Great Blue Heron (Ardea herodius) is the largest and most widely distributed heron in Canada. During the breeding and post-breeding seasons it ventures as far north as Newfoundland and Prince William Sound in Alaska, and as far south as Mexico and the West Indies. Herons leave most of Canada for the winter, the exception being the British Columbia coast, where herons reside all year round. They also winter across the United States and south to Panama, Colombia, and Venezuela.
Two subspecies occur in BC : the coastal fannini ssp and the interior herodias ssp.
Elevation: 0-1100 m. The fannini subspecies of Great Blue Heron is found throughout the Coast Region. While foraging and breeding sites are quite dispersed, this subspecies is more common on the South Coast especially in association with low elevation lakes, wetlands, sloughs and estuaries. The major nesting colonies (“heronries”) on the South Coast include: Tsawwassen, Bowen Island, Deer Lake, UBC (main campus) and West Vancouver. Many of these locations support >100 nesting pairs. Other heronries occur on the Southern Gulf Islands and southeast Vancouver Island. A major heronry located at the confluence of the Coquitlam and Fraser Rivers adjacent to Colony Farm Regional Park became abandoned around 2012. Although some nesting may still be occurring there. It is estimated that approximately 4-5000 breeding birds make up the coastal subspecies population in BC, with some heronries like Tsawwassen supporting at least 10% of that population.
On the ground, adult specimens stand over 1 metre in height. the head is white with a black stripe on each side extending back from the yellow eyes to slender black plumes. The back is greyish blue and the breast is white streaked with black. In flight, the neck is doubled back and the head rests against the shoulders. Herons in their first year have grey crowns and grey wing flecked with brown.
Habitat (especially during breeding season) includes riparian areas, estuaries, lakes and lowland rivers and streams. Foraging habitat includes: Eel grass beds, mudflats, agricultural fields and old-field (mainly short-grass or mowed), wharves, beaches, irrigation ditches, urban lakes, streams, drainage ditches and backyard ponds. During non-breeding periods birds roost high up in mature trees in close proximity to foraging sites. Heronries are typically found within 10 km of foraging habitats. Though generally associated with stands of trees well away from noise, light and human disturbance, some heronries (e.g. Stanley Park), have become established in dense urban areas. Canopy closure is a factor for heronries, typically being >80%, though birds have been known to use stands with more open canopies. Heronries can be over 350 nests and sites are reused in successive years. Small nesting colonies are more common on the Sunshine Coast and on Vancouver Island. Nests are located at 4-70 m above ground and consist of large stick platforms, < 1 m diameter. Nests are constructed on the horizontal branches of mature trees, often Black Cottonwood, Bigleaf Maple or conifers. Nests are lined with twigs; bark strips, coniferous boughs and rushes. Both the nest and the ground beneath are often covered in droppings, discarded food, and occasionally dead chicks.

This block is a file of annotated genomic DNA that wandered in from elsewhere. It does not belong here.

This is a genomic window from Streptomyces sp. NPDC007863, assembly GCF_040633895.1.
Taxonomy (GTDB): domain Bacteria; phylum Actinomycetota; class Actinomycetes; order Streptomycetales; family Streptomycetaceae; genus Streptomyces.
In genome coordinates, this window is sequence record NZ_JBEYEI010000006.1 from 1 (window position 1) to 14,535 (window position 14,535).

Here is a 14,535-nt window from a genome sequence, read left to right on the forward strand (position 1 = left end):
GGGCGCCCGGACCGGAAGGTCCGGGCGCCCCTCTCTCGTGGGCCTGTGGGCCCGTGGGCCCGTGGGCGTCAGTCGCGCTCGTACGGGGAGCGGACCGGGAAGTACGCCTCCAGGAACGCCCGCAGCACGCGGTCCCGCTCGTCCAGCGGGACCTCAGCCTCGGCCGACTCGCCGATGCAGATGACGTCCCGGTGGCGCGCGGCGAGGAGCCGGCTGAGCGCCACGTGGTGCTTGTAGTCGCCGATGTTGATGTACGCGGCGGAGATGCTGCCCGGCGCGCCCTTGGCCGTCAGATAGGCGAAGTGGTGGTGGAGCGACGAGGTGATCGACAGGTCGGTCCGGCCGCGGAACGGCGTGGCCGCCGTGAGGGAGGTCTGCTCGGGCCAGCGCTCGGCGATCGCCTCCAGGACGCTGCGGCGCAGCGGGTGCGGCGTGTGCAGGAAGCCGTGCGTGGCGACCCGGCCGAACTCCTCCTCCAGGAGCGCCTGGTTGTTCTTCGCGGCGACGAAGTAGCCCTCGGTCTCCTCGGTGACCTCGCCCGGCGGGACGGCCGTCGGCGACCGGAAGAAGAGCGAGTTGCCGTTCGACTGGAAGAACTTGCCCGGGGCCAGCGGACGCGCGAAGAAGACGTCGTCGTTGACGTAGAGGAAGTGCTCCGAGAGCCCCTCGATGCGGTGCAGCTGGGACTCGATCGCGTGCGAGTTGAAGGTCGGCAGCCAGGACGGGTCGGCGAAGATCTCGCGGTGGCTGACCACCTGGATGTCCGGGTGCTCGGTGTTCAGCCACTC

Primarily a fish eater (pisciverous), this subspecies also exploits a range of amphibians including invasive species such as Green Frog and American Bullfrog. Small mammals such as Townsend’s Vole, mice and shrews are stalked in meadows and agricultural fields and may form an important component of the diet in winter in certain areas.
Although the Great Blue Heron is commonly seen in parts of B.C., its numbers are decreasing. The main reason is human activity. Most of B.C.’s human population lives in the heron’s favourite areas – the coast and the southern interior. This makes it hard for herons to find undisturbed sites for nesting. The presence of humans as far away as 200 metres from a colony can cause the birds to abandon it. Sometimes, however, they become used to people. Herons have been nesting in Vancouver’s busy Stanley Park for over 75 years.
Because of the Great Blue Heron’s sensitivity to human activity and its declining population, it has been placed on B.C.’s Blue List of vulnerable species. The Committee on the Status of Endangered Wildlife in Canada (COSEWIC) has designated the Pacific Great Blue Heron as Vulnerable.
The Fannini subspecies of Great Blue Heron is listed under the Species at Risk Act(SARA), is subject to protections and prohibitions under the Federal Migratory Birds Convention Act and BC Wildlife Act and is identified Wildlife under the Forest and Range Practices Act. Habitat for this species may also be governed under provincial and federal regulations including the Fish Protection Act and Federal Fisheries Act as well as Regional and local municipal bylaws.